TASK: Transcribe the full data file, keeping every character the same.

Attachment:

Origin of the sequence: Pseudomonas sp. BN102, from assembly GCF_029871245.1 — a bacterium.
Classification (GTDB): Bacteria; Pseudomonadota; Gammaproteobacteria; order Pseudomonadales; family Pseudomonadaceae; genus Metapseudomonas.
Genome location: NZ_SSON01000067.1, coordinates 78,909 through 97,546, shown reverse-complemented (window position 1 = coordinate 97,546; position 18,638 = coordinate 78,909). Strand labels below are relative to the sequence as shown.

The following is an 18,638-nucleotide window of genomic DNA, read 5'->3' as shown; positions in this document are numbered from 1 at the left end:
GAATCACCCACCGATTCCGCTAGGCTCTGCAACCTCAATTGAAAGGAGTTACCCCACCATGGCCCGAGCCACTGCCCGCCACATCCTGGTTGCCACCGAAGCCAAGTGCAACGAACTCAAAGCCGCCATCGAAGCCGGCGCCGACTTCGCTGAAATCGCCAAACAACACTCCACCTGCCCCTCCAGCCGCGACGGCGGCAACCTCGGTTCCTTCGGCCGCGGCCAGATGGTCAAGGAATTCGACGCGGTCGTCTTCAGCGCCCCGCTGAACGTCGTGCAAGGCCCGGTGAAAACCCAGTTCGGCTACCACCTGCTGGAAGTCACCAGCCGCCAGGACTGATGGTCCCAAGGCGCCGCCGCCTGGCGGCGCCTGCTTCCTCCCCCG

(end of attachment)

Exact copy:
Origin of the sequence: Pseudomonas sp. BN102, from assembly GCF_029871245.1 — a bacterium.
Classification (GTDB): Bacteria; Pseudomonadota; Gammaproteobacteria; order Pseudomonadales; family Pseudomonadaceae; genus Metapseudomonas.
Genome location: NZ_SSON01000067.1, coordinates 78,909 through 97,546, shown reverse-complemented (window position 1 = coordinate 97,546; position 18,638 = coordinate 78,909). Strand labels below are relative to the sequence as shown.

The following is an 18,638-nucleotide window of genomic DNA, read 5'->3' as shown; positions in this document are numbered from 1 at the left end:
GAATCACCCACCGATTCCGCTAGGCTCTGCAACCTCAATTGAAAGGAGTTACCCCACCATGGCCCGAGCCACTGCCCGCCACATCCTGGTTGCCACCGAAGCCAAGTGCAACGAACTCAAAGCCGCCATCGAAGCCGGCGCCGACTTCGCTGAAATCGCCAAACAACACTCCACCTGCCCCTCCAGCCGCGACGGCGGCAACCTCGGTTCCTTCGGCCGCGGCCAGATGGTCAAGGAATTCGACGCGGTCGTCTTCAGCGCCCCGCTGAACGTCGTGCAAGGCCCGGTGAAAACCCAGTTCGGCTACCACCTGCTGGAAGTCACCAGCCGCCAGGACTGATGGTCCCAAGGCGCCGCCGCCTGGCGGCGCCTGCTTCCTCCCCCG